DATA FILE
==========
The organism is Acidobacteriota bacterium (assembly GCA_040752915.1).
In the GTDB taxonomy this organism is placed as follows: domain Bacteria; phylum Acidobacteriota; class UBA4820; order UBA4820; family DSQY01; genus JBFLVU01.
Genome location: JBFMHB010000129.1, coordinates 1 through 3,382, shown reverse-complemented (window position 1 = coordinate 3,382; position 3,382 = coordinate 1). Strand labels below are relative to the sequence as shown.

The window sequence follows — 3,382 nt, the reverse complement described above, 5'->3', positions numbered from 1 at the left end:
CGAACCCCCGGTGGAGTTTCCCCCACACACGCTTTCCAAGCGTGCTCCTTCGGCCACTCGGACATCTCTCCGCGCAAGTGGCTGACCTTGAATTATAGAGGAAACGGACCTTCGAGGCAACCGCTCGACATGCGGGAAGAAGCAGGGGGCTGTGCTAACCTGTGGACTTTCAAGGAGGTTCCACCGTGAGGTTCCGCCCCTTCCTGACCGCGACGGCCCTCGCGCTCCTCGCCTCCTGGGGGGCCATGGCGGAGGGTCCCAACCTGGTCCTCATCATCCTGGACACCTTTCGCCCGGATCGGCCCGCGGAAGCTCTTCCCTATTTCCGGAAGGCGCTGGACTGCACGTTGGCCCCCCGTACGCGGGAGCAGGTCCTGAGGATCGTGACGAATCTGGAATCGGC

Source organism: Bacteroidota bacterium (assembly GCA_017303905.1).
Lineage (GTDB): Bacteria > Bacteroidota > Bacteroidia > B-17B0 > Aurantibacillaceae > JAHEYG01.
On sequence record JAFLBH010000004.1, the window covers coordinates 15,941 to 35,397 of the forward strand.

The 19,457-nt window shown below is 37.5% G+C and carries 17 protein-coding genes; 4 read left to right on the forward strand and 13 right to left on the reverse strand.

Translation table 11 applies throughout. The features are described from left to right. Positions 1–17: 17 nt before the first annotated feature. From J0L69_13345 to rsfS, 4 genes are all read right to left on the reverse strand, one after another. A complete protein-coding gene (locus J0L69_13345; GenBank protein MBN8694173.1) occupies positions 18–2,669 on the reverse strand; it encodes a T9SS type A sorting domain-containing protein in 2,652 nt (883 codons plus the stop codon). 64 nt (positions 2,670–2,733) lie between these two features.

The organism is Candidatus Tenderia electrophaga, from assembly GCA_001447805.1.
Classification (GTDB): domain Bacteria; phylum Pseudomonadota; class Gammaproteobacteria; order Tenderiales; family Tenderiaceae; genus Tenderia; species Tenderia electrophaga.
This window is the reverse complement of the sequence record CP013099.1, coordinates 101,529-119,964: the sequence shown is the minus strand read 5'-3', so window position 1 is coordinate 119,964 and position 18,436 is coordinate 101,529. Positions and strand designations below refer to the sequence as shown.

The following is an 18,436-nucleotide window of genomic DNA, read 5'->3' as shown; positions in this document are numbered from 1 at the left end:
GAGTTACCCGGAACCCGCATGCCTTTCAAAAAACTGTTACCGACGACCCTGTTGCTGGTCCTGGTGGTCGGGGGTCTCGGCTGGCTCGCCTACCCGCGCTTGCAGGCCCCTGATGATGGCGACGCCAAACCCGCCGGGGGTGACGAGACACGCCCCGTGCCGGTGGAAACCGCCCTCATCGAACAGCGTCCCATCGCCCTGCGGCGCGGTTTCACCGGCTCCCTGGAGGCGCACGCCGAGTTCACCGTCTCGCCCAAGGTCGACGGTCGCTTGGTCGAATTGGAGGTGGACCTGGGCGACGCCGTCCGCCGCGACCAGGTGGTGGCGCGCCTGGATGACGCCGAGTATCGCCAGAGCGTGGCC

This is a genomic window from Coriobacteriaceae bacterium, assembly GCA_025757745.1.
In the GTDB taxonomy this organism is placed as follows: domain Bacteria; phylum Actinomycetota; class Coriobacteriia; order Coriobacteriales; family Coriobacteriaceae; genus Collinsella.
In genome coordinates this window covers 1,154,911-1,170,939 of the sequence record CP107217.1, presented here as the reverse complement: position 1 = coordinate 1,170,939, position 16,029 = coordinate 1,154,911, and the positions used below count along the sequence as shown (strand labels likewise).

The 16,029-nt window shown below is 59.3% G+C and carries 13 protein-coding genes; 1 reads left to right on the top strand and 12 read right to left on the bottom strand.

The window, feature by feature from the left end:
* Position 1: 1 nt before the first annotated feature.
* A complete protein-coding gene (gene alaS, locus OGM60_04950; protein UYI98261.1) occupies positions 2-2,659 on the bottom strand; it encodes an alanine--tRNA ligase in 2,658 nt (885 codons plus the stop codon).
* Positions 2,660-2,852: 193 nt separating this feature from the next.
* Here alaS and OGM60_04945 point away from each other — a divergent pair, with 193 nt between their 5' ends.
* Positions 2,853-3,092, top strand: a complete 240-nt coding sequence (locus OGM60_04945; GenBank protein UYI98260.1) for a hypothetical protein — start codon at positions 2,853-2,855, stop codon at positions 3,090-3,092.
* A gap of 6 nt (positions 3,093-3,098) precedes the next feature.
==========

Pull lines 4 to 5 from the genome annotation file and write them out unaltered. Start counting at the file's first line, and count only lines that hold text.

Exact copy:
The window sequence follows — 3,382 nt, the reverse complement described above, 5'->3', positions numbered from 1 at the left end:
CGAACCCCCGGTGGAGTTTCCCCCACACACGCTTTCCAAGCGTGCTCCTTCGGCCACTCGGACATCTCTCCGCGCAAGTGGCTGACCTTGAATTATAGAGGAAACGGACCTTCGAGGCAACCGCTCGACATGCGGGAAGAAGCAGGGGGCTGTGCTAACCTGTGGACTTTCAAGGAGGTTCCACCGTGAGGTTCCGCCCCTTCCTGACCGCGACGGCCCTCGCGCTCCTCGCCTCCTGGGGGGCCATGGCGGAGGGTCCCAACCTGGTCCTCATCATCCTGGACACCTTTCGCCCGGATCGGCCCGCGGAAGCTCTTCCCTATTTCCGGAAGGCGCTGGACTGCACGTTGGCCCCCCGTACGCGGGAGCAGGTCCTGAGGATCGTGACGAATCTGGAATCGGC